MODERNIZE BUSINESS DEVELOPMENT COMPANIES FOR THE 21ST CENTURY
SBIA Legislative Recommendation for 115th Congress
BDC modernization legislation would enable BDCs to deploy more capital to small and medium-sized businesses by changing the “asset coverage ratio.” BDCs are currently limited to a 1:1 debt-to-equity ratio as opposed to banks and other financial vehicles that are often leveraged at a 9:1 ratio or higher. Allowing a modest increase in the leverage would enable BDCs to deploy significantly more capital to small and medium-sized businesses, while simultaneously reducing the risk in their portfolios, as they can invest in lower yielding, lower risk investments and still generate valuable returns to their shareholders.
SBIA recommends modestly increasing the debt-to-equity ratio ratio to 2:1.
Modernization legislation should also include provisions to streamline the offering, filing, and registration processes for BDCs at the Securities and Exchange Commission (SEC), eliminating significant regulatory burdens, and aligning the BDCs with other traditional operating companies.
SBIA recommends making the following offering reforms as part of BDC modernization legislation:
- Incorporation by Reference: Allow BDCs to incorporate already filed information by reference into current registration statements with the SEC. This would streamline disclosure requirements and reduce burdensome, duplicative regulatory paperwork for BDCs, while still ensuring investors would receive relevant and necessary disclosures.
- WKSI & Shelf Registration: Allow BDCs to file automatic shelf registration statements and permit them to qualify for Well Known Seasoned Issuer status. These changes would allow BDCs that have a lengthy track record in the market more flexibility and efficiency while seeking to raise capital in the public market by allowing them to time offerings when they will best be received by the market.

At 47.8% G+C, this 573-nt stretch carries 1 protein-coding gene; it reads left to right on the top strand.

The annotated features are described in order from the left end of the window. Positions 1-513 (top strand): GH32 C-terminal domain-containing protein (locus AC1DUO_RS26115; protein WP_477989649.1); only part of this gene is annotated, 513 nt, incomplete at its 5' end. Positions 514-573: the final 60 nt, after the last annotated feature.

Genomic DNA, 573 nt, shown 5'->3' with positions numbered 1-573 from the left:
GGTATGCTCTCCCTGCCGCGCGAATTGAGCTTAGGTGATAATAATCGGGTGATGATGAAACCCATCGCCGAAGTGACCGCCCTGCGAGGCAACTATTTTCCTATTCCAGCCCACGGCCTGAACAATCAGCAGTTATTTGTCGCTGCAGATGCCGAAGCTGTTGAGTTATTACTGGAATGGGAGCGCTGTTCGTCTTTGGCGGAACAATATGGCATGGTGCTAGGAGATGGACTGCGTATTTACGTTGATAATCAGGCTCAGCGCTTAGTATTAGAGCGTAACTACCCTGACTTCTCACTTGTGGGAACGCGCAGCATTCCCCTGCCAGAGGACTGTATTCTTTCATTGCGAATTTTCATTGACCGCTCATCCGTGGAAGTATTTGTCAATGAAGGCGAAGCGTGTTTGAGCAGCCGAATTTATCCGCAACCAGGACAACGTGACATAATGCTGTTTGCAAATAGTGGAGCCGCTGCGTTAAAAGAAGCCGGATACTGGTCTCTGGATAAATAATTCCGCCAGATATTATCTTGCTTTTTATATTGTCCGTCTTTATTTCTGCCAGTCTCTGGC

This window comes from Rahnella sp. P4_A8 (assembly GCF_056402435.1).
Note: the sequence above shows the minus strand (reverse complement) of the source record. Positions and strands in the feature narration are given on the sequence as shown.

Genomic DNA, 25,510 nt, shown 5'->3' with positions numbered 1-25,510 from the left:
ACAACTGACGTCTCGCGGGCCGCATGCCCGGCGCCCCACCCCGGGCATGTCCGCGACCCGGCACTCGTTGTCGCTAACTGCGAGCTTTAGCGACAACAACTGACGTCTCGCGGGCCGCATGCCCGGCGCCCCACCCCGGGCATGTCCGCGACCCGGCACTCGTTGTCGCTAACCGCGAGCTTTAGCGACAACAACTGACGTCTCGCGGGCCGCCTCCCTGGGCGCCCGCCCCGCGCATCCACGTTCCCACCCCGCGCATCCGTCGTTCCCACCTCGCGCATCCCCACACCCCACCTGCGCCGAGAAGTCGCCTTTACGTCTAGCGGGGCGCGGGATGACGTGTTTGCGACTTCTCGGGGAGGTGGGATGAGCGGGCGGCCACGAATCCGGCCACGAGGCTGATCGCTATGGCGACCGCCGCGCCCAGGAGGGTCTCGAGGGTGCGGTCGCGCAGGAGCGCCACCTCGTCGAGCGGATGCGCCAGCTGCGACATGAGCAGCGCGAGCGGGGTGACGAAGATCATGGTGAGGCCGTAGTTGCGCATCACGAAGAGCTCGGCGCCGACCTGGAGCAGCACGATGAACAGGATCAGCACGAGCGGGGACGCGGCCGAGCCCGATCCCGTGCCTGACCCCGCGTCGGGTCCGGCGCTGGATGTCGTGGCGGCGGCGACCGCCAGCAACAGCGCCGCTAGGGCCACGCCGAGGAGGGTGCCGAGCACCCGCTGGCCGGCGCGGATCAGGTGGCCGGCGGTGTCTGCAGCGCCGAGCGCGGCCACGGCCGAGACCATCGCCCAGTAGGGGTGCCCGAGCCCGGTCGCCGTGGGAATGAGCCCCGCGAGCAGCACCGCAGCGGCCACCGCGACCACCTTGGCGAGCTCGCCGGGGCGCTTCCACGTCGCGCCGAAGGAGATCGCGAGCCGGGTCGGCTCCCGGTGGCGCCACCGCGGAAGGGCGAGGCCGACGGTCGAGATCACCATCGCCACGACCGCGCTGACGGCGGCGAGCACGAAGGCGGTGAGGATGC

- Communications with Investors: Allow BDCs to communicate with investors more freely during the preparation and filing periods for a registration statement. This would permit investors to attain access to more information about a BDC during the time in which it is conducting an offering; thus, eliminating unnecessary liability risks for BDCs in the offering process.
- Research Dissemination: Allow broker-dealers and others flexibility to disseminate research on BDCs; thereby, better informing the market and shareholders. A number of brokerage firms provide research to their clients, thereby driving investor interest in purchasing BDC shares and creating more capital available to lend to small and mid-size businesses.
- Safe Harbors for Additional Information: Provide a safe harbor for BDCs to allow dissemination of additional information during an offering. This safe harbor would allow BDCs to provide investors with updated disclosures or recent developments during the offering process, promoting more expeditious information sharing for investors, while also reducing the cost and time burden of re-circulating lengthy disclosure documents.
- Synchronize Prospectus Filing Requirements: Synchronize the prospectus filing requirements to those of other public companies, as was originally contemplated by Congress in 1980. Many other companies are permitted to forgo the immense expense of sending the lengthy final prospectus to all individual investors, and are only required to file it with the SEC and deliver it to those investors that wish to receive it. Allowing BDCs the same option would save millions of dollars in delivery costs, and prevent investors from having to accept lengthy documents that they don’t wish to receive.
- Regulatory Parity: Relieve BDCs of the requirement to provide written confirmations of sales, notifications of allocation, and deliveries of securities. Eliminating this requirement, as it has been removed for other companies, would do away with significant regulatory paperwork and permit BDCs more flexibility in the sales process.